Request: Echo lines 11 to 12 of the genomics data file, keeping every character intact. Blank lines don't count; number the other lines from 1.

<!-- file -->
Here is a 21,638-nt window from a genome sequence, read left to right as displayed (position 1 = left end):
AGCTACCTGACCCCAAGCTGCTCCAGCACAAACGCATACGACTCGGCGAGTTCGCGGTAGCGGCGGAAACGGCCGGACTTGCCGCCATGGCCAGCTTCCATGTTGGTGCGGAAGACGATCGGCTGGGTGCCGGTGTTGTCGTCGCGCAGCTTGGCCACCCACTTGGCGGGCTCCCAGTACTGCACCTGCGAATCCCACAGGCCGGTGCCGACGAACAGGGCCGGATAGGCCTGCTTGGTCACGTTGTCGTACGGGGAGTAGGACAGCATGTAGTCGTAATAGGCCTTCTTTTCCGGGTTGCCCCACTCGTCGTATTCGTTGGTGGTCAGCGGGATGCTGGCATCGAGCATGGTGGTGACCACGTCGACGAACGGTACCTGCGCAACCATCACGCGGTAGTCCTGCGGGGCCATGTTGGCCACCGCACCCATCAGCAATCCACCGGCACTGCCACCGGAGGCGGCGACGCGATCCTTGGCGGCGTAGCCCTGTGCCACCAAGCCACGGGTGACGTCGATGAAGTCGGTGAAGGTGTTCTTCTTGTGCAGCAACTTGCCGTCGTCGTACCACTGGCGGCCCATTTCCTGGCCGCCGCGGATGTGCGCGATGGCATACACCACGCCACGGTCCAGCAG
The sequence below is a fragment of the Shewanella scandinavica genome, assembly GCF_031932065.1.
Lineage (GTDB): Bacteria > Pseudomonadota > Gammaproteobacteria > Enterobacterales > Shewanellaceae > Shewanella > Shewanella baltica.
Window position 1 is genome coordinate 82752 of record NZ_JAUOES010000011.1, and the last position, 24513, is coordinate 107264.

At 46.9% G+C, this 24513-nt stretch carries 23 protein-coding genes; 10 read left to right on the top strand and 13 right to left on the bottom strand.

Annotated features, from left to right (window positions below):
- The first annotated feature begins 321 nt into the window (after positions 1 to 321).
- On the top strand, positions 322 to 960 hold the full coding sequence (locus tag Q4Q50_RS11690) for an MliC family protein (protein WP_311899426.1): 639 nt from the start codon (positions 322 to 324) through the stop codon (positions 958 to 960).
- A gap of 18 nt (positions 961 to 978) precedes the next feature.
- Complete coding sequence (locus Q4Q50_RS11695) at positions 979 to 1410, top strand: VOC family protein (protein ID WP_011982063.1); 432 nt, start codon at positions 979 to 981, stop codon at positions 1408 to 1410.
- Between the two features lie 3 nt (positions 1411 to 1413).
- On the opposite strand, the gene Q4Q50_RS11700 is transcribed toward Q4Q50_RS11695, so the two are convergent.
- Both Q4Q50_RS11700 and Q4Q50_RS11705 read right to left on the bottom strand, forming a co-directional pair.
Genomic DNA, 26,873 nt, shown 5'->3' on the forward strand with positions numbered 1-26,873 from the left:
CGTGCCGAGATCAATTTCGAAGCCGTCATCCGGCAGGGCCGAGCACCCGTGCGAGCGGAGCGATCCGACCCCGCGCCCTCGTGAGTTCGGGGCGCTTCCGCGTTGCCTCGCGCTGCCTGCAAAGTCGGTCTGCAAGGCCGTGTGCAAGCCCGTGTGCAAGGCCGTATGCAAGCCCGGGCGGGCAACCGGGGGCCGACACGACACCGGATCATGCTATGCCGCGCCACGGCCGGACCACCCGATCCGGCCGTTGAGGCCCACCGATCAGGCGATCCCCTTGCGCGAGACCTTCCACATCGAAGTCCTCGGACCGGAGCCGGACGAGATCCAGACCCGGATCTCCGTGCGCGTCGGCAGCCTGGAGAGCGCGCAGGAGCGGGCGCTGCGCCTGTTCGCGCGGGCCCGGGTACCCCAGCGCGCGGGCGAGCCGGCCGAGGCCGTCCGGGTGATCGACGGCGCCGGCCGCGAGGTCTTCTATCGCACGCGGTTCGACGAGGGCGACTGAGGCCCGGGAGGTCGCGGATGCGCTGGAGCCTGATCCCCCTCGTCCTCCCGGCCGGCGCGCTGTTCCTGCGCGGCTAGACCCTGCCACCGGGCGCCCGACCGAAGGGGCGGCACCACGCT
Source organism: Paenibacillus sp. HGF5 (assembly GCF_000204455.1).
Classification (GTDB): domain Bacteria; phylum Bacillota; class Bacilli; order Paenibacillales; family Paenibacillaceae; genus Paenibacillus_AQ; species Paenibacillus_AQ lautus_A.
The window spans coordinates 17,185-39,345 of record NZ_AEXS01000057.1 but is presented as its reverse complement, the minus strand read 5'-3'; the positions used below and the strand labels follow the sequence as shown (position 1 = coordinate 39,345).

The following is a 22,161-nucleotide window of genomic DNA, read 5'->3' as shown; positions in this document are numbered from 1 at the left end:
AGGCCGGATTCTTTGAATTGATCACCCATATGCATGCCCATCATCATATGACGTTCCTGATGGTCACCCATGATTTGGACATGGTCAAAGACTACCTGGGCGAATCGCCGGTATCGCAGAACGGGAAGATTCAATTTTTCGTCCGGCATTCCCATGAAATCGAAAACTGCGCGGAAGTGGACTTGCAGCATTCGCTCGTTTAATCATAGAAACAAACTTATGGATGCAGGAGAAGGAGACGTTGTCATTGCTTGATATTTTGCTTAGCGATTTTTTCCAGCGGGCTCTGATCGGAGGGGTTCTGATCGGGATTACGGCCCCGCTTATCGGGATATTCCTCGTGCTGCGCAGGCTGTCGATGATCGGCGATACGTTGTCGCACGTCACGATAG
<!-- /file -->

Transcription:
- Complete coding sequence (locus Q4Q50_RS11695) at positions 979 to 1410, top strand: VOC family protein (protein ID WP_011982063.1); 432 nt, start codon at positions 979 to 981, stop codon at positions 1408 to 1410.
- Between the two features lie 3 nt (positions 1411 to 1413).